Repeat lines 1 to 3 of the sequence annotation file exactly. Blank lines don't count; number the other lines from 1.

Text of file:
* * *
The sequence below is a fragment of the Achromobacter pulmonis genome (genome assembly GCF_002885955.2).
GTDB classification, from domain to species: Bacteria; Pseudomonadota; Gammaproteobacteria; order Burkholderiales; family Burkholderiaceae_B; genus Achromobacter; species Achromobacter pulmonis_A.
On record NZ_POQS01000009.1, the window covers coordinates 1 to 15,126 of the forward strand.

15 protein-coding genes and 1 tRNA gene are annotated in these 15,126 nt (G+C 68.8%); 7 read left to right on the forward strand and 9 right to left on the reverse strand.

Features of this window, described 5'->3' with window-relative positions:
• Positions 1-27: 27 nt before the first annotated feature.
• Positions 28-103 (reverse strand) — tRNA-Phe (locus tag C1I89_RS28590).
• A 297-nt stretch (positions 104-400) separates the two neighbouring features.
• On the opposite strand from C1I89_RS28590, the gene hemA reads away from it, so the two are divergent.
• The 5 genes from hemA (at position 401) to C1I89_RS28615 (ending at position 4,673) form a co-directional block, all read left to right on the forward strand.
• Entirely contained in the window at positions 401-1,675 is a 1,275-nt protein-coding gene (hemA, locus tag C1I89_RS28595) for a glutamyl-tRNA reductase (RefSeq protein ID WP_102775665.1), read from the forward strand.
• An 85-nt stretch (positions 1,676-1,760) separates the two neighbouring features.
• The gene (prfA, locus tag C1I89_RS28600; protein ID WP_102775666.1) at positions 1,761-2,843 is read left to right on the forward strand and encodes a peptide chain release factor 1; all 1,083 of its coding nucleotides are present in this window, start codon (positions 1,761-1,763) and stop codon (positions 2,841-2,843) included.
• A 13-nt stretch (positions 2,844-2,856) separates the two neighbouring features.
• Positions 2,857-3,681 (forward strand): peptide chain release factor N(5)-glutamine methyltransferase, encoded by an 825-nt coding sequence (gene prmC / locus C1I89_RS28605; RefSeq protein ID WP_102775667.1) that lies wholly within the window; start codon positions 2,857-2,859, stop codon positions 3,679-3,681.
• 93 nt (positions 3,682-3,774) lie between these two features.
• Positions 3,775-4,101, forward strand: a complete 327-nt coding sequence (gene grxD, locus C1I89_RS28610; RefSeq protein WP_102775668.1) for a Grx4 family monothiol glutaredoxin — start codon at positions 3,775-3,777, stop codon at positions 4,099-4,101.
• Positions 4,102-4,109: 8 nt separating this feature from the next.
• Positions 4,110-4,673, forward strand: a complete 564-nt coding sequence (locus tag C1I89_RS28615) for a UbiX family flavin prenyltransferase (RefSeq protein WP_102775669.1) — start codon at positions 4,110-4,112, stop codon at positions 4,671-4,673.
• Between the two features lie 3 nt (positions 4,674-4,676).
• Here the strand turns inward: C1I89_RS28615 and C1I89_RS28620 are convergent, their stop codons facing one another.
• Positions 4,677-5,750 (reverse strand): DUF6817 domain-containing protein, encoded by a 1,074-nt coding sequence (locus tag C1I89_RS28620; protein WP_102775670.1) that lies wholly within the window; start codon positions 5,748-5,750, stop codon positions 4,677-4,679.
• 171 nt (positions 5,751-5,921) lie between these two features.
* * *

The sequence below is a fragment of the Achromobacter pulmonis genome (genome assembly GCF_002885955.2).
GTDB classification, from domain to species: Bacteria; Pseudomonadota; Gammaproteobacteria; order Burkholderiales; family Burkholderiaceae_B; genus Achromobacter; species Achromobacter pulmonis_A.
On record NZ_POQS01000009.1, the window covers coordinates 1 to 15,126 of the forward strand.